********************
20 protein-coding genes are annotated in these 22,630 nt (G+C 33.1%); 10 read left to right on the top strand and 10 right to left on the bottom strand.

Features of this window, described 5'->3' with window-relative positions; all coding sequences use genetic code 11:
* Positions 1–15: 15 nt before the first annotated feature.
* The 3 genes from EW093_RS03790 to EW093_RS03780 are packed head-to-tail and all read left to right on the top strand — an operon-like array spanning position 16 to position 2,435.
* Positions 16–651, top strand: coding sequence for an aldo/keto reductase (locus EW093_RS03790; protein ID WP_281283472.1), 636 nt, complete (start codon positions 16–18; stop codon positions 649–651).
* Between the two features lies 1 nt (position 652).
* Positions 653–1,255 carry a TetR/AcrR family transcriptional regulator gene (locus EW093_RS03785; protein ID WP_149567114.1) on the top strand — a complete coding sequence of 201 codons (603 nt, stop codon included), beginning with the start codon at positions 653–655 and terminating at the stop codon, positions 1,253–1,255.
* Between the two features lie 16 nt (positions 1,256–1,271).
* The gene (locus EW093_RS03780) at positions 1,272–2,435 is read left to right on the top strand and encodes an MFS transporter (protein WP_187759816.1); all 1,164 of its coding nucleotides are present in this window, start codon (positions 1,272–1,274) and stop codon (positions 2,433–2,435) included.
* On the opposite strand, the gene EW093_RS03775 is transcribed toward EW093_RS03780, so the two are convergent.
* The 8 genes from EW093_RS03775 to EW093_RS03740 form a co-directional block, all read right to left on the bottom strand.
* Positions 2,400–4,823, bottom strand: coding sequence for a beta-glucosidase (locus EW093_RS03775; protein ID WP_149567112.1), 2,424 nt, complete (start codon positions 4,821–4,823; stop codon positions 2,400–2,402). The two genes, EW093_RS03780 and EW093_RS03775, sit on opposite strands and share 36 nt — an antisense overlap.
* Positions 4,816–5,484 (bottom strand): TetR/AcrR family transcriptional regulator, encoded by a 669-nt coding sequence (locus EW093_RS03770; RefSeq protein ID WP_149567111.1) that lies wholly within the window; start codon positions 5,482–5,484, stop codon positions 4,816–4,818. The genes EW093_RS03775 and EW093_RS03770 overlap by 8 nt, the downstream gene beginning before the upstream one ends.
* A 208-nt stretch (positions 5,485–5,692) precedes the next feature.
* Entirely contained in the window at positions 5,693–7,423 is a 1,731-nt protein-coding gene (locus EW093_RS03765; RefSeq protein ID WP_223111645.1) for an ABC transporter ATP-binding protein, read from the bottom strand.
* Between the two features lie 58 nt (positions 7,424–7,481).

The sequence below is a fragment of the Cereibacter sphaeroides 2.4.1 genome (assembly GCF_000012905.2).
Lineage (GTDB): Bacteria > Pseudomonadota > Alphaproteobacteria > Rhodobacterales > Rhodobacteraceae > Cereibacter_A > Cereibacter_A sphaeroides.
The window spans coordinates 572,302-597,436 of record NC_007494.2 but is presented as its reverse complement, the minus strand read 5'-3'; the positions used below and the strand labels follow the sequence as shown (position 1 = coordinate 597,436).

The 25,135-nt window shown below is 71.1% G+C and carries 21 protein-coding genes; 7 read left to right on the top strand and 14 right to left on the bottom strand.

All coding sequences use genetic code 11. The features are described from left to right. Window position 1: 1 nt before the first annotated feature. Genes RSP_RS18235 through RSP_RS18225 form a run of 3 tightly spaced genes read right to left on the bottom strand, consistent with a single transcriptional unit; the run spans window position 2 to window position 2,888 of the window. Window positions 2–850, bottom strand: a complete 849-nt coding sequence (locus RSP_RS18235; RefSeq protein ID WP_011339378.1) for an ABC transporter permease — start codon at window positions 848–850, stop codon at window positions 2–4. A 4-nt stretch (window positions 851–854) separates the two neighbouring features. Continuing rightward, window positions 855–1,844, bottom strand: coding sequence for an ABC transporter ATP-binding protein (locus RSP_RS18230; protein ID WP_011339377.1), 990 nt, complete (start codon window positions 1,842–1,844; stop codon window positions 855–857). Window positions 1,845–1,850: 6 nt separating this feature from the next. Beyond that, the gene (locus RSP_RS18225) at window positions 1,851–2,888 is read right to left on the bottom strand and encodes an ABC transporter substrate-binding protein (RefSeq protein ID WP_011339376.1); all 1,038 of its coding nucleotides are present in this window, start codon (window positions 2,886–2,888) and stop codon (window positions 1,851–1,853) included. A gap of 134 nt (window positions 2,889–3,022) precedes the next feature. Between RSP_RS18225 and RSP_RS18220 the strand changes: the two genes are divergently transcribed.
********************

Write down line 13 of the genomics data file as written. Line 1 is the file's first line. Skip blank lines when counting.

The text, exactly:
* Positions 4,816–5,484 (bottom strand): TetR/AcrR family transcriptional regulator, encoded by a 669-nt coding sequence (locus EW093_RS03770; RefSeq protein ID WP_149567111.1) that lies wholly within the window; start codon positions 5,482–5,484, stop codon positions 4,816–4,818. The genes EW093_RS03775 and EW093_RS03770 overlap by 8 nt, the downstream gene beginning before the upstream one ends.